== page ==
This morning I stood outside the elementary school where my children go to school. Today is Flag Day in the United States. Our children sang songs, marched, paid tribute to the flag, and were very patriotic. The presentation was a stirring event for everyone involved.
I returned to my office, visited with the CHOW folks serving in the Zimmer Annex, spent some time reading from my book for the Academy, and then sat down at my computer to look up the menu for the local deli down the street. I clicked on Facebook while Kelli made me a delicious sub for lunch. I saw an article about violence in Virginia. I read an article which was updating as I read. Violence, death, and pain suddenly filled my mind.
I wanted to go back to the circle in front of the school and see my kids celebrate the flag. I wanted to go back to the moment where all of my cynicism crumbled before a child who marched proudly and another child who signed boldly with their classmates. It had been such a powerful expression of innocence and I wanted to go back to that place.
I have been asked how I handle being a citizen of earth and a citizen of heaven. I tell people that I have dual-citizenship. I am a citizen of the United States and a citizen of Heaven. I love the nation where I was born, but have accepted allegiance to the Kingdom of God. I have made vows as a minister that have further tied me to that nation as an ambassador of the “Shepherd” of us all who serves within the church.
Ultimately, as a result of my faith and may vows, my allegiance falls foremost to my citizenry in Heaven. History teaches me that nations come and go, and that life is short. The dictionary teaches me that eternity is endless. My citizenship in Heaven is established by and through Jesus Christ and will last as long as I am held with love by God. My citizenship in Heaven is eternal since nothing can separate me from the love and God. My citizenship in Heaven is eternal since Christ will not lose me.
Unfortunately, my ties to Heaven do not release me from the sorrow of events like those that took place today in Virginia. My heart is broken as more folks lay in hospitals injured by violence. My heart is broken as I know at least one person lies in a morgue.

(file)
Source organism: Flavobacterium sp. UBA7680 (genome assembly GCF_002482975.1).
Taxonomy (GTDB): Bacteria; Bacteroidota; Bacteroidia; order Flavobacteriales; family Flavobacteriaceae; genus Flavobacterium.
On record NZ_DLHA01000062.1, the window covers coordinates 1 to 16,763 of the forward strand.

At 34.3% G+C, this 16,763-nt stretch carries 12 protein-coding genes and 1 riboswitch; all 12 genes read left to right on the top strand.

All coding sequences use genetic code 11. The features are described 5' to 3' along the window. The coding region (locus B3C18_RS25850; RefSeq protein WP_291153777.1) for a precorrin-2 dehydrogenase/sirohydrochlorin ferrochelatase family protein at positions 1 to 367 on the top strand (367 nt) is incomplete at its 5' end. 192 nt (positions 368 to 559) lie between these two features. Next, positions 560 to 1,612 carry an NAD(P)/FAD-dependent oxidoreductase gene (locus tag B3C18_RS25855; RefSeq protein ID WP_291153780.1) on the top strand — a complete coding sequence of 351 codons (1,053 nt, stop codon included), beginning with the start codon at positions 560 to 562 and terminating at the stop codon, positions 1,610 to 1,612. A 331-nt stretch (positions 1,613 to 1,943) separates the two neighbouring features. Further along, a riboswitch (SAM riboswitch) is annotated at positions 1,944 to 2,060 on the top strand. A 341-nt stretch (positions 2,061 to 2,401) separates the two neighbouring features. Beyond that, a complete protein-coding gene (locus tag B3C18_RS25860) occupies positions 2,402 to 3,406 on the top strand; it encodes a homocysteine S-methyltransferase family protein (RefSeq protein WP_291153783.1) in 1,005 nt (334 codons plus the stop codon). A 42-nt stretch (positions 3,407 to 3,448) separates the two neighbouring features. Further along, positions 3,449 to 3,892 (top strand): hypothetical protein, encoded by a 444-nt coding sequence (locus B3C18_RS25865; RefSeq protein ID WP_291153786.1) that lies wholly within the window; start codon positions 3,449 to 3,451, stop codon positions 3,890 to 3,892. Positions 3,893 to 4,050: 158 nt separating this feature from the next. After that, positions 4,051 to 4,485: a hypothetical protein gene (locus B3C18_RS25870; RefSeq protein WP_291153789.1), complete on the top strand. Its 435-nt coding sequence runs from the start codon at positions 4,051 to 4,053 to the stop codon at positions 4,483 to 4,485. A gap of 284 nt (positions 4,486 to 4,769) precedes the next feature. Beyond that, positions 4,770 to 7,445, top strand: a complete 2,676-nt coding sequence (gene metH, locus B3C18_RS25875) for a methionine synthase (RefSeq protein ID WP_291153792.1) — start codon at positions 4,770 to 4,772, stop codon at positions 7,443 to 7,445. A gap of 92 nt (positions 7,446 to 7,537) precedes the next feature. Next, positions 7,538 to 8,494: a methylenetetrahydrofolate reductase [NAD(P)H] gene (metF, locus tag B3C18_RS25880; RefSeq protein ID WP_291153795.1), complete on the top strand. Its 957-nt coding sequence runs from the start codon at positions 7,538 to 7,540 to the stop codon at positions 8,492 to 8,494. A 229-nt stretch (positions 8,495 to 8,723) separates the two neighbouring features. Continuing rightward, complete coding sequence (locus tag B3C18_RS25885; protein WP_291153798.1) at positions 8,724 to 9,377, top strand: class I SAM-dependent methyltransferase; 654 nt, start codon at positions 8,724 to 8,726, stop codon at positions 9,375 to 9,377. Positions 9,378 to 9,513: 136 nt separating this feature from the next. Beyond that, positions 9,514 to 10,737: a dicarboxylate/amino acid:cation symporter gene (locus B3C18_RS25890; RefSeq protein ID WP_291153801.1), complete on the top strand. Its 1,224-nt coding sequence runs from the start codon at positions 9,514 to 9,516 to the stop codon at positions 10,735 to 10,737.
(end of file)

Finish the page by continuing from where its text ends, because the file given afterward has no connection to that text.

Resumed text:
Even reading the readings in the Revised Common Lectionary for today did not bring comfort today, and not just because Job gets told off by God in one of the readings. If anything the readings (except Job’s selection) brought longing for a better world into my heart. Consider the words of Psalm 29:10-11: (NSRV)
“The Lord sits enthroned over the flood;
the Lord sits enthroned as king forever.
May the Lord give strength to his people!
May the Lord bless his people with peace!”
I long for a world where God sits enthroned over humanity. If Jesus is the image of the invisible God, then I truly long that Jesus would be enthroned. The world needs more compassion, more grace, and more love from her leaders.
In my opinion, the world would seemingly be a million times improved if Jesus were to return. Consider the promise of John 14:27: “Peace I leave with you; my peace I give to you. I do not give to you as the world gives. Do not let your hearts be troubled, and do not let them be afraid.”
In defiance (apparently) of Jesus’ words to us, my heart is troubled by the violence that I see in the world where I was born. On this Flag Day. I wish that everything could be happy songs sung by children, but this is a dangerous and questionable world. I want the peace of God to fill the hearts of the world, because the world just doesn’t offer the peace we need on days like today. I fear we need the strength spoken of in the Psalms, because this world can shift like sand in a single moment. We need to build on the rock for when the storms come.
The reading from John 14 brings more longing than perhaps anything else. John 14:25-26 says: “I have said these things to you while I am still with you. But the Advocate, the Holy Spirit, whom the Father will send in my name, will teach you everything, and remind you of all that I have said to you.”
Teach me, Holy Spirit. Teach us all. Remind us of Jesus’ words and teach us how to live in this world of rifles, bullets, and death. Our sins stain us scarlet. Wash us clean and we shall be as fresh as newly fallen snow…